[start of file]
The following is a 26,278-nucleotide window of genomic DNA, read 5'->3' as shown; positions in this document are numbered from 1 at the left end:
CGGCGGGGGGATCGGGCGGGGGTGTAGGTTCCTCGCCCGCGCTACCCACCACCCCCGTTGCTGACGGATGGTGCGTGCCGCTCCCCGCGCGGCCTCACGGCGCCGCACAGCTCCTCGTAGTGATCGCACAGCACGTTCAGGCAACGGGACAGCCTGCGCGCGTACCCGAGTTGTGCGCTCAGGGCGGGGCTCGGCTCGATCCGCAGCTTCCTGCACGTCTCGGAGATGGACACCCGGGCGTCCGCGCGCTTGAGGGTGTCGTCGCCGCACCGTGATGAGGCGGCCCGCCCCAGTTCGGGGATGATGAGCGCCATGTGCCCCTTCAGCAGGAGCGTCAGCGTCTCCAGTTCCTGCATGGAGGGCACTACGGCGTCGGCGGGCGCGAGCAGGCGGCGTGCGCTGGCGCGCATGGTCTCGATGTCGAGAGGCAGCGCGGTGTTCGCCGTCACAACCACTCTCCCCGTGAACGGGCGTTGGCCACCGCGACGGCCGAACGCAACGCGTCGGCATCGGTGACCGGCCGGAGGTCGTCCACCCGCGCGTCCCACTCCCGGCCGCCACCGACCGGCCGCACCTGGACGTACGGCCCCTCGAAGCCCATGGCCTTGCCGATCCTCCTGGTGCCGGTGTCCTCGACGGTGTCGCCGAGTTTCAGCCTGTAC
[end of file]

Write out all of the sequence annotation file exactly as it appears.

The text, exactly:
The following is a 26,278-nucleotide window of genomic DNA, read 5'->3' as shown; positions in this document are numbered from 1 at the left end:
CGGCGGGGGGATCGGGCGGGGGTGTAGGTTCCTCGCCCGCGCTACCCACCACCCCCGTTGCTGACGGATGGTGCGTGCCGCTCCCCGCGCGGCCTCACGGCGCCGCACAGCTCCTCGTAGTGATCGCACAGCACGTTCAGGCAACGGGACAGCCTGCGCGCGTACCCGAGTTGTGCGCTCAGGGCGGGGCTCGGCTCGATCCGCAGCTTCCTGCACGTCTCGGAGATGGACACCCGGGCGTCCGCGCGCTTGAGGGTGTCGTCGCCGCACCGTGATGAGGCGGCCCGCCCCAGTTCGGGGATGATGAGCGCCATGTGCCCCTTCAGCAGGAGCGTCAGCGTCTCCAGTTCCTGCATGGAGGGCACTACGGCGTCGGCGGGCGCGAGCAGGCGGCGTGCGCTGGCGCGCATGGTCTCGATGTCGAGAGGCAGCGCGGTGTTCGCCGTCACAACCACTCTCCCCGTGAACGGGCGTTGGCCACCGCGACGGCCGAACGCAACGCGTCGGCATCGGTGACCGGCCGGAGGTCGTCCACCCGCGCGTCCCACTCCCGGCCGCCACCGACCGGCCGCACCTGGACGTACGGCCCCTCGAAGCCCATGGCCTTGCCGATCCTCCTGGTGCCGGTGTCCTCGACGGTGTCGCCGAGTTTCAGCCTGTAC